Zhana in the UK breeds success. She writes about it and she provides services that help other people achieve it.
Zhana: I was inspired to write Black Success Stories while I was working on Success Strategies for Black People. I thought, why not profile some Black people who have already achieved significant goals in their lives and work?
I was also inspired by the tradition of Black women writers, storytellers and historians in the West. I have done a great deal of research about Black women writers from slavery to the present day. Somehow, we have always managed to tell our stories. I feel I am joining a proud tradition.
I found I was continually inspired by working on Black Success Stories. Every person in the book has made a significant contribution to the Black community and to UK society as a whole.
BWIE: Tell me about one Black woman you have profiled in Black Success Stories Volume 1.
Zhana: An obvious choice for inclusion in the book was Diane Abbott MP, the first-ever woman of African heritage to be elected to Parliament in the UK. It was such a great achievement. And she does a lot of work to support Black parents and children, and to help Black children gain access to high-quality education in Britain.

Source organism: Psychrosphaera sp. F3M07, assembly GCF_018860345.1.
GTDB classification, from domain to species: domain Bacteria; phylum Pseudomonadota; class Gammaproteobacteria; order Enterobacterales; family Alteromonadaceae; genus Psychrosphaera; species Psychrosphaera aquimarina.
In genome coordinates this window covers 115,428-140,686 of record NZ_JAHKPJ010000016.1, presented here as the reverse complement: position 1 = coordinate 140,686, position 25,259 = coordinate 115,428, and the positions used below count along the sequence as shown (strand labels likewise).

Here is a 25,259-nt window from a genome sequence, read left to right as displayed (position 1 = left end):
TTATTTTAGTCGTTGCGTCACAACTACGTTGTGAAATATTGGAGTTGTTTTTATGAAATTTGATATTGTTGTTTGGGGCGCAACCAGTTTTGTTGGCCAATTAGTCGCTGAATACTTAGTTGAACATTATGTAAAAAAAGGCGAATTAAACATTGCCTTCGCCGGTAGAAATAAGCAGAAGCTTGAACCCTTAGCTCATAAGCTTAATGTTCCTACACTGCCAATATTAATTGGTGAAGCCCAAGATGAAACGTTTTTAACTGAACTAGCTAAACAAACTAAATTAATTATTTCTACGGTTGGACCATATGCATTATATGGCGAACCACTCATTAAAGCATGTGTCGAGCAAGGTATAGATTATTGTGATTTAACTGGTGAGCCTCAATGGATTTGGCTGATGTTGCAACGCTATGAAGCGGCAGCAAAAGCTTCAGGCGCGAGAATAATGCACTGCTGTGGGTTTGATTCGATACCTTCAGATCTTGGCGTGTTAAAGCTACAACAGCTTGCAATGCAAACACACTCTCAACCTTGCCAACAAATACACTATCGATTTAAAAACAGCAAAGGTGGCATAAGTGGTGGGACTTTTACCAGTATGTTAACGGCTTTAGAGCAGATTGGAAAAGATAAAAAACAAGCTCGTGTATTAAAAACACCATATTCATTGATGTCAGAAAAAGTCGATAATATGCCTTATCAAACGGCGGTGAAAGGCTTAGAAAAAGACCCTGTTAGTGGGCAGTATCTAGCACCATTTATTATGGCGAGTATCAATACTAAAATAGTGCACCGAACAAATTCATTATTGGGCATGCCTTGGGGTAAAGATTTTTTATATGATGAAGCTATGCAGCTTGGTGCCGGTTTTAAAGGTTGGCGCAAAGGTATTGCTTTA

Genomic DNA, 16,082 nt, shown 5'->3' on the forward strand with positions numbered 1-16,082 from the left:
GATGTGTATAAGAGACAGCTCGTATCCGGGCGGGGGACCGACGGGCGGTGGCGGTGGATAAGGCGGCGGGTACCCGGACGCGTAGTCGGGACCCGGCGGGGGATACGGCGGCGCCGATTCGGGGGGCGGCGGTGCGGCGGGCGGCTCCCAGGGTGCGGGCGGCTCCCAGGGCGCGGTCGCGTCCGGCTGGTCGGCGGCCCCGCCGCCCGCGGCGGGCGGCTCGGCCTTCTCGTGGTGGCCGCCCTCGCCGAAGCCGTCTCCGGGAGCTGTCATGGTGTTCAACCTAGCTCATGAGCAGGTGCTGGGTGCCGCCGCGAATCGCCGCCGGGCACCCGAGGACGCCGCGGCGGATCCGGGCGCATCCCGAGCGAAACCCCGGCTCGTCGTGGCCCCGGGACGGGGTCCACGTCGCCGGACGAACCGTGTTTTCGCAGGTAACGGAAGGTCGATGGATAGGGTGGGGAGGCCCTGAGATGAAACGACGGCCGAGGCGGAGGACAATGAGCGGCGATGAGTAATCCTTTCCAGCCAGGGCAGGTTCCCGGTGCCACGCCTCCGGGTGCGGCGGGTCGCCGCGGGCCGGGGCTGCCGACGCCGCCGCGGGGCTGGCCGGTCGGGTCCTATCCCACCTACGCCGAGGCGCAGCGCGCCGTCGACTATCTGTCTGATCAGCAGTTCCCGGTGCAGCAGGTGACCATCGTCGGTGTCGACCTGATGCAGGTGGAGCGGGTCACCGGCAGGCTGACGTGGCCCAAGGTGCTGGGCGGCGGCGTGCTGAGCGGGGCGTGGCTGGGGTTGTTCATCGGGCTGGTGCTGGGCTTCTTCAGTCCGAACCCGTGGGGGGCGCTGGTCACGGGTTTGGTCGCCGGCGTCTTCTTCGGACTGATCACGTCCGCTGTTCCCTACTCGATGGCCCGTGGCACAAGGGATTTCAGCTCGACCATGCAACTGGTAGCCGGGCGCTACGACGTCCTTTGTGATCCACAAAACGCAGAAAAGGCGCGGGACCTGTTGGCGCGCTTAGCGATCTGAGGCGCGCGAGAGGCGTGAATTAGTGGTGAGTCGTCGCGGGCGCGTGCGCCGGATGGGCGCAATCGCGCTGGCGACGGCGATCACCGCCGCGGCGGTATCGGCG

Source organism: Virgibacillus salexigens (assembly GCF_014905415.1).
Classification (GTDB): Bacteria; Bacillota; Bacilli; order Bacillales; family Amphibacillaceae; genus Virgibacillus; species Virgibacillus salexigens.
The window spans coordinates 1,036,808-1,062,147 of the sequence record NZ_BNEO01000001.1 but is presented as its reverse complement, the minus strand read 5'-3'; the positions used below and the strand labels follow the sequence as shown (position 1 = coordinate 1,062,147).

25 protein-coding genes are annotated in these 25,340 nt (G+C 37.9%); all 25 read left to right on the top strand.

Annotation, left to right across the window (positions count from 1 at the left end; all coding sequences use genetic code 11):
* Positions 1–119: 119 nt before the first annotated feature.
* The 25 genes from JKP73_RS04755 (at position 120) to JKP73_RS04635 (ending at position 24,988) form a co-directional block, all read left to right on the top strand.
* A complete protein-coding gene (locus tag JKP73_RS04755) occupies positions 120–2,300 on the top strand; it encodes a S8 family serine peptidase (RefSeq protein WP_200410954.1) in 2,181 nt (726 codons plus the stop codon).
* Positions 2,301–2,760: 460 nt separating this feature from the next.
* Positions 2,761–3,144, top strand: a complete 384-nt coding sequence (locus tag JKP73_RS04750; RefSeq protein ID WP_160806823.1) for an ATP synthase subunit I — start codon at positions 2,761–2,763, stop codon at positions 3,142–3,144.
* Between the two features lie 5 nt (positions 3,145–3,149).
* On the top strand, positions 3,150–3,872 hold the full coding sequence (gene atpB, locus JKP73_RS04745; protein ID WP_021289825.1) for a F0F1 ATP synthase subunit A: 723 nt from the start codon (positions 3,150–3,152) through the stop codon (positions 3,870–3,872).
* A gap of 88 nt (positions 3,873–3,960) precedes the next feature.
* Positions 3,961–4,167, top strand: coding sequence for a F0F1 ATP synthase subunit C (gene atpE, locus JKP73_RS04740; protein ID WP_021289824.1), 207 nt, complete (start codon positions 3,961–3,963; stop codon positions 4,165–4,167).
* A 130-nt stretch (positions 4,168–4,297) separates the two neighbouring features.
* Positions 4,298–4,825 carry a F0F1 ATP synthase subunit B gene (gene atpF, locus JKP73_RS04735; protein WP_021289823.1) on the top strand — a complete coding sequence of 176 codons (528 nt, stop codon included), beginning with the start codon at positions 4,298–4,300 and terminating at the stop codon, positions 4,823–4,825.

BWIE: Tell me about the work that you do to help Black women in the UK.
Zhana: Many Black women are single parents, trying to protect their children from inner-city violence, deprivation and lack of opportunity. So my work focuses on achieving our goals, on improving our lives, and on strengthening relationships and communication within the family.
A lot of my work focuses on building self-love, self-esteem and self-respect. Part of the legacy of slavery is that we have been taught to hate ourselves and anybody who looks like us. Often, we hate the colour of our skin and the natural texture of our hair.
I find that, in my work with women of different backgrounds, women tend to be more willing than men to admit we need help and support. But with Black women, that is often not the case. We are afraid and ashamed to show any vulnerability, weakness or fear, or to ask for help. Again, this is part of the legacy of slavery.
So we need to relearn these skills. We need to be real, be authentic, with ourselves and each other. We need to learn how to care for ourselves and nurture ourselves again. And we need to learn to listen to our inner voice, and trust our inner wisdom. These are some of the things we explore in my workshops and courses.
Pick up a copy of Black Success Stories Volume 1.
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